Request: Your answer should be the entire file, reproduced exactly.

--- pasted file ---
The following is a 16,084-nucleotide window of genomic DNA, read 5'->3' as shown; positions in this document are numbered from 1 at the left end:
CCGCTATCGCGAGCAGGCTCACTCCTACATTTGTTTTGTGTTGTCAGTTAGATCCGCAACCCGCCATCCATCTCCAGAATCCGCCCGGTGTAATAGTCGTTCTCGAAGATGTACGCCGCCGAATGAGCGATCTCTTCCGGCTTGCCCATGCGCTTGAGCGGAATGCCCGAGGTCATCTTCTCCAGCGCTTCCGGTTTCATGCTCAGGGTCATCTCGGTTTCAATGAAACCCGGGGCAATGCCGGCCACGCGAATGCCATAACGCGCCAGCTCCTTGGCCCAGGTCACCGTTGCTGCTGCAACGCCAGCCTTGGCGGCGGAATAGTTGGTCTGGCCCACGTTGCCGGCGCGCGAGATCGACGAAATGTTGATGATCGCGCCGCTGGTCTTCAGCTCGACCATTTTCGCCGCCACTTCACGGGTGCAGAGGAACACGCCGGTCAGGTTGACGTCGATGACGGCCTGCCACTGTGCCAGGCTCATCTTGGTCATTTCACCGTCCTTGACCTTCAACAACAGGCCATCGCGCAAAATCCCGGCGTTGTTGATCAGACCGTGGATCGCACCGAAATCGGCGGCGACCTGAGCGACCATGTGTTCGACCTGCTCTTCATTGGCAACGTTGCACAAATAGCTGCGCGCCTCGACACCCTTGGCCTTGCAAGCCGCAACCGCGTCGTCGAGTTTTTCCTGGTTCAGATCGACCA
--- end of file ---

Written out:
The following is a 16,084-nucleotide window of genomic DNA, read 5'->3' as shown; positions in this document are numbered from 1 at the left end:
CCGCTATCGCGAGCAGGCTCACTCCTACATTTGTTTTGTGTTGTCAGTTAGATCCGCAACCCGCCATCCATCTCCAGAATCCGCCCGGTGTAATAGTCGTTCTCGAAGATGTACGCCGCCGAATGAGCGATCTCTTCCGGCTTGCCCATGCGCTTGAGCGGAATGCCCGAGGTCATCTTCTCCAGCGCTTCCGGTTTCATGCTCAGGGTCATCTCGGTTTCAATGAAACCCGGGGCAATGCCGGCCACGCGAATGCCATAACGCGCCAGCTCCTTGGCCCAGGTCACCGTTGCTGCTGCAACGCCAGCCTTGGCGGCGGAATAGTTGGTCTGGCCCACGTTGCCGGCGCGCGAGATCGACGAAATGTTGATGATCGCGCCGCTGGTCTTCAGCTCGACCATTTTCGCCGCCACTTCACGGGTGCAGAGGAACACGCCGGTCAGGTTGACGTCGATGACGGCCTGCCACTGTGCCAGGCTCATCTTGGTCATTTCACCGTCCTTGACCTTCAACAACAGGCCATCGCGCAAAATCCCGGCGTTGTTGATCAGACCGTGGATCGCACCGAAATCGGCGGCGACCTGAGCGACCATGTGTTCGACCTGCTCTTCATTGGCAACGTTGCACAAATAGCTGCGCGCCTCGACACCCTTGGCCTTGCAAGCCGCAACCGCGTCGTCGAGTTTTTCCTGGTTCAGATCGACCA